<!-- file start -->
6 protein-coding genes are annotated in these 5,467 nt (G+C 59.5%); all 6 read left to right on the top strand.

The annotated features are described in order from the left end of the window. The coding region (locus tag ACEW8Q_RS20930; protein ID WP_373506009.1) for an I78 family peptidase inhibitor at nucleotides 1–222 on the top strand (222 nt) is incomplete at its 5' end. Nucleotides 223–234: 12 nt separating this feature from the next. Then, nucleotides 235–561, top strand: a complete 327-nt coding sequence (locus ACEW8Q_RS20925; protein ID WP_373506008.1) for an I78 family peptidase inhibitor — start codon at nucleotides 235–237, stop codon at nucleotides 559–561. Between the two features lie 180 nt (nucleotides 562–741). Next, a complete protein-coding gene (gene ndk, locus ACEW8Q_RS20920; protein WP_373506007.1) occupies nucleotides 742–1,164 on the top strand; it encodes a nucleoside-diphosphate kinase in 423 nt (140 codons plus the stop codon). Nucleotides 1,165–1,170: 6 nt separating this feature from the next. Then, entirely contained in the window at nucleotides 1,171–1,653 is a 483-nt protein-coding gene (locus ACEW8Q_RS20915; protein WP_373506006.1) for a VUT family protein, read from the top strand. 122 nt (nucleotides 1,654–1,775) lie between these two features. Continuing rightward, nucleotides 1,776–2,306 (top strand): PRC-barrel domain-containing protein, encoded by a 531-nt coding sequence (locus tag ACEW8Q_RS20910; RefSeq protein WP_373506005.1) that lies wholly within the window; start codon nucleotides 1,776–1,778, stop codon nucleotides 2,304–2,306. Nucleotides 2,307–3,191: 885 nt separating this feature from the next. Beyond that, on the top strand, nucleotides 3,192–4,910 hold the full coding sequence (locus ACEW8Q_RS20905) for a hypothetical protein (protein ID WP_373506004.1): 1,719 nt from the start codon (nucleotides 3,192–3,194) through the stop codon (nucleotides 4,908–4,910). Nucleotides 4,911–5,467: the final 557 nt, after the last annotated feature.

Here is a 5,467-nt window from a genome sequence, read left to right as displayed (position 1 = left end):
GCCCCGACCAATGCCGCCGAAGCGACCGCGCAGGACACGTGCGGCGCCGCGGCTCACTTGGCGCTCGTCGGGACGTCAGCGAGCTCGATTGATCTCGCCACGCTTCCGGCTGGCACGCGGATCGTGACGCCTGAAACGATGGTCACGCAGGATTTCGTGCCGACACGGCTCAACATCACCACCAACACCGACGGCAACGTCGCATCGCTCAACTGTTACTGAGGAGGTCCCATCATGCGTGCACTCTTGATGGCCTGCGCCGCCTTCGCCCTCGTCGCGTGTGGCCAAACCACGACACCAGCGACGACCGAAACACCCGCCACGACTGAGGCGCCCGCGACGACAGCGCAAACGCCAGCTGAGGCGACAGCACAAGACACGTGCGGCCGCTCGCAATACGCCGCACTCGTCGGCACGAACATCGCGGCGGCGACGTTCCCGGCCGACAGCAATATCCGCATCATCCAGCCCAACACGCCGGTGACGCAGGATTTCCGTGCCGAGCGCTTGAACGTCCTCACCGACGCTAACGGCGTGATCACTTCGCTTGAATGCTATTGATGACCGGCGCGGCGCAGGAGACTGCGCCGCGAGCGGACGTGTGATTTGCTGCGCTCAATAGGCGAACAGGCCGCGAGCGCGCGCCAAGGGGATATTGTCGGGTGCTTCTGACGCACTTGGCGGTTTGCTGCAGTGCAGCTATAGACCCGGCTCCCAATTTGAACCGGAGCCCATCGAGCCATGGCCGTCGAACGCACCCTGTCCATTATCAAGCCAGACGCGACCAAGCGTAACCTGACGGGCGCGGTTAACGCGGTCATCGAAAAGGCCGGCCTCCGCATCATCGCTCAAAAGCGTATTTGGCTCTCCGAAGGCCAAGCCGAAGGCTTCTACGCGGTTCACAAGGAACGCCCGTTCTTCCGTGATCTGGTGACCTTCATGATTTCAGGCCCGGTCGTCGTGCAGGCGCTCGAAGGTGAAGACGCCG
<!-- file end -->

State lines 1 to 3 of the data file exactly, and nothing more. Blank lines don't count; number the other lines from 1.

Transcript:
6 protein-coding genes are annotated in these 5,467 nt (G+C 59.5%); all 6 read left to right on the top strand.

The annotated features are described in order from the left end of the window. The coding region (locus tag ACEW8Q_RS20930; protein ID WP_373506009.1) for an I78 family peptidase inhibitor at nucleotides 1–222 on the top strand (222 nt) is incomplete at its 5' end. Nucleotides 223–234: 12 nt separating this feature from the next. Then, nucleotides 235–561, top strand: a complete 327-nt coding sequence (locus ACEW8Q_RS20925; protein ID WP_373506008.1) for an I78 family peptidase inhibitor — start codon at nucleotides 235–237, stop codon at nucleotides 559–561. Between the two features lie 180 nt (nucleotides 562–741). Next, a complete protein-coding gene (gene ndk, locus ACEW8Q_RS20920; protein WP_373506007.1) occupies nucleotides 742–1,164 on the top strand; it encodes a nucleoside-diphosphate kinase in 423 nt (140 codons plus the stop codon). Nucleotides 1,165–1,170: 6 nt separating this feature from the next. Then, entirely contained in the window at nucleotides 1,171–1,653 is a 483-nt protein-coding gene (locus ACEW8Q_RS20915; protein WP_373506006.1) for a VUT family protein, read from the top strand. 122 nt (nucleotides 1,654–1,775) lie between these two features. Continuing rightward, nucleotides 1,776–2,306 (top strand): PRC-barrel domain-containing protein, encoded by a 531-nt coding sequence (locus tag ACEW8Q_RS20910; RefSeq protein WP_373506005.1) that lies wholly within the window; start codon nucleotides 1,776–1,778, stop codon nucleotides 2,304–2,306. Nucleotides 2,307–3,191: 885 nt separating this feature from the next. Beyond that, on the top strand, nucleotides 3,192–4,910 hold the full coding sequence (locus ACEW8Q_RS20905) for a hypothetical protein (protein ID WP_373506004.1): 1,719 nt from the start codon (nucleotides 3,192–3,194) through the stop codon (nucleotides 4,908–4,910). Nucleotides 4,911–5,467: the final 557 nt, after the last annotated feature.

Here is a 5,467-nt window from a genome sequence, read left to right as displayed (position 1 = left end):